Cesc wasn’t actually marking a specific player. At times he was supporting Neymar and Messi (the only two forwards) up front, at others supporting Xavi and Iniesta (who often dropped back to add an outlet on the left side of midfield) as well as helping Busi help the defense. (A wise choice.) That has its pros and cons: if Cesc doesn’t really know who exactly he’s marking, the opposition has no idea either. But it also meant he wasn’t particularly dangerous offensively since he was just there as an extra man and he wasn’t decisive defensively since, again, he was just an extra body.
That’s not to say he wasn’t helpful (he dragged defenders away from our forwards quite well, as shown in the first goal) but it means that his impact was pretty minimal. Playing Alexis you would’ve had the same effort but with the bonus of having an offensive threat on the LW where there was so much space, particularly after the red card. (Then again with Andres scoring goals now….)
A free role work great for Liga sides where Cesc’s intelligent runs offsets his tendency to give away the ball, so it won’t be a glaring issue. But against top sides it’ll be more noticeable.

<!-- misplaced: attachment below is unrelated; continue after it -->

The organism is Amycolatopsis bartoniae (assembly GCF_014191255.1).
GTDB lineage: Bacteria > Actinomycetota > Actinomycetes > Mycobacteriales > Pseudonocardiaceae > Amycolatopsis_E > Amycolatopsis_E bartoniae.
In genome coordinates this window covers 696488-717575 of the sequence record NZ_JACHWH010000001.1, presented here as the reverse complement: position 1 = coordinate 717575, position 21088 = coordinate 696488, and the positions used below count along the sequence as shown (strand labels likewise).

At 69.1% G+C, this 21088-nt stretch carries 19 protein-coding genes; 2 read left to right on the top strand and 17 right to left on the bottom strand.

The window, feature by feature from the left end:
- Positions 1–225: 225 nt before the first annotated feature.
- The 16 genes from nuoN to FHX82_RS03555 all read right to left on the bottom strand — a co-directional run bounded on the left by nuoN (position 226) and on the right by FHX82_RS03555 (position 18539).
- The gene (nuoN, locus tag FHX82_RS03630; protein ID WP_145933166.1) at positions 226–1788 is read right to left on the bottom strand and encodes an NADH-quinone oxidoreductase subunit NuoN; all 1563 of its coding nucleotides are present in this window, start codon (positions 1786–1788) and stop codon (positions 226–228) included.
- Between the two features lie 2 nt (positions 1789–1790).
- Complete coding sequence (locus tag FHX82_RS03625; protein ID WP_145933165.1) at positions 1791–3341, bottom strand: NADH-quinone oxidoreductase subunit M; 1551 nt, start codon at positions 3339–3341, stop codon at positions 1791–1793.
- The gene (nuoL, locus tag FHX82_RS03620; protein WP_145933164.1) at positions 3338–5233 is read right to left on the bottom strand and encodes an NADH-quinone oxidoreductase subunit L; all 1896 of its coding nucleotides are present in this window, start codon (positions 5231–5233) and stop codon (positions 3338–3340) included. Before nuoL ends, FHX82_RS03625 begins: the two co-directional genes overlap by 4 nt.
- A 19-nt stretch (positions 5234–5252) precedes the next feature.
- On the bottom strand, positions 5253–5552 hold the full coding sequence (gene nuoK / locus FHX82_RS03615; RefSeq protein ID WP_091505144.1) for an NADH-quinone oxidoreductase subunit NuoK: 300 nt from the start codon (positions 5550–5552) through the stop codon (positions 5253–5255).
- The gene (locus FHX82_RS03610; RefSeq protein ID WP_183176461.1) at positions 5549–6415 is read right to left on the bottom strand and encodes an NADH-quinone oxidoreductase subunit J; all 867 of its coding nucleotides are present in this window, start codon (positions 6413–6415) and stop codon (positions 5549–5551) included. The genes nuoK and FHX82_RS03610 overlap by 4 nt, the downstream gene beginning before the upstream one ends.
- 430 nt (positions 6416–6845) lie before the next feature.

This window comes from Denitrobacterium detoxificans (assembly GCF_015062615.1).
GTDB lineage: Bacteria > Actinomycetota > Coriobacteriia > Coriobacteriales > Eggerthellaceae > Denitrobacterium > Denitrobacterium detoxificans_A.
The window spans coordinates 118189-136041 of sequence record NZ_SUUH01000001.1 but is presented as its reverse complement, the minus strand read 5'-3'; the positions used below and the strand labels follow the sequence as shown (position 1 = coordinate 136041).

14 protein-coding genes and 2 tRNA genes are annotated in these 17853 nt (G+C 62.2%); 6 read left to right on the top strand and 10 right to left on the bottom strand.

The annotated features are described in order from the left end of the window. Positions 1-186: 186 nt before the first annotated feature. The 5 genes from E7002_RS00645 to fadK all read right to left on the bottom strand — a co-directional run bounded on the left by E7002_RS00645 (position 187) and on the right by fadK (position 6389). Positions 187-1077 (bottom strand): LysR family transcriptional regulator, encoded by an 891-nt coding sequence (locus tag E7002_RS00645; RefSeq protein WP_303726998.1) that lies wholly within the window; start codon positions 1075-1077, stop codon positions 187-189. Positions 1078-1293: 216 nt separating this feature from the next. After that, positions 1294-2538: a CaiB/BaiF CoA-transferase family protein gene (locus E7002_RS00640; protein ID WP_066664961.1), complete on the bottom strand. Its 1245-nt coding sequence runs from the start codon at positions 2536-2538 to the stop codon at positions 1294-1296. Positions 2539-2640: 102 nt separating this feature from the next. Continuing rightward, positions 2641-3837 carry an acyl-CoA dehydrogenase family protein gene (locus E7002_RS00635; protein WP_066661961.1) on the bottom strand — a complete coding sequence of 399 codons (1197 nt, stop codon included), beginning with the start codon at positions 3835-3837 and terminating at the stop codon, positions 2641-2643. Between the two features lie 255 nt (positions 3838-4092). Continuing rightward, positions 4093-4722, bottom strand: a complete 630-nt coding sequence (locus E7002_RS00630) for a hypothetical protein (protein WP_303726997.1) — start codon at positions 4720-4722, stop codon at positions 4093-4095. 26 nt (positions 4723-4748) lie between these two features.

One of the talking points of the game was whether Neymar have enough of an impact to warrant his starting position in the game. I thought that while he didn’t have much power or accuracy in any of his shots, he was quite adept at getting behind the defense and Ramos was certainly concerned about him for most of the game, probably remembering how Neymar scored the opening goal and assisted the winning goal last time around, so it makes sense he solves that problem by getting sent off, eh….
So the verdict for me: not bad but not match fit, so his substitute should have came in earlier.
Don Andres Iniesta
I’ll be completely honest with you. I sat for a good ten minutes trying to write a short paragraph/eulogy in honour of him. I just couldn’t get anything down. It didn’t seem like enough. I’m truly speechless.
Just a saying: an Iniesta that scores goals….
Xavi and Busquets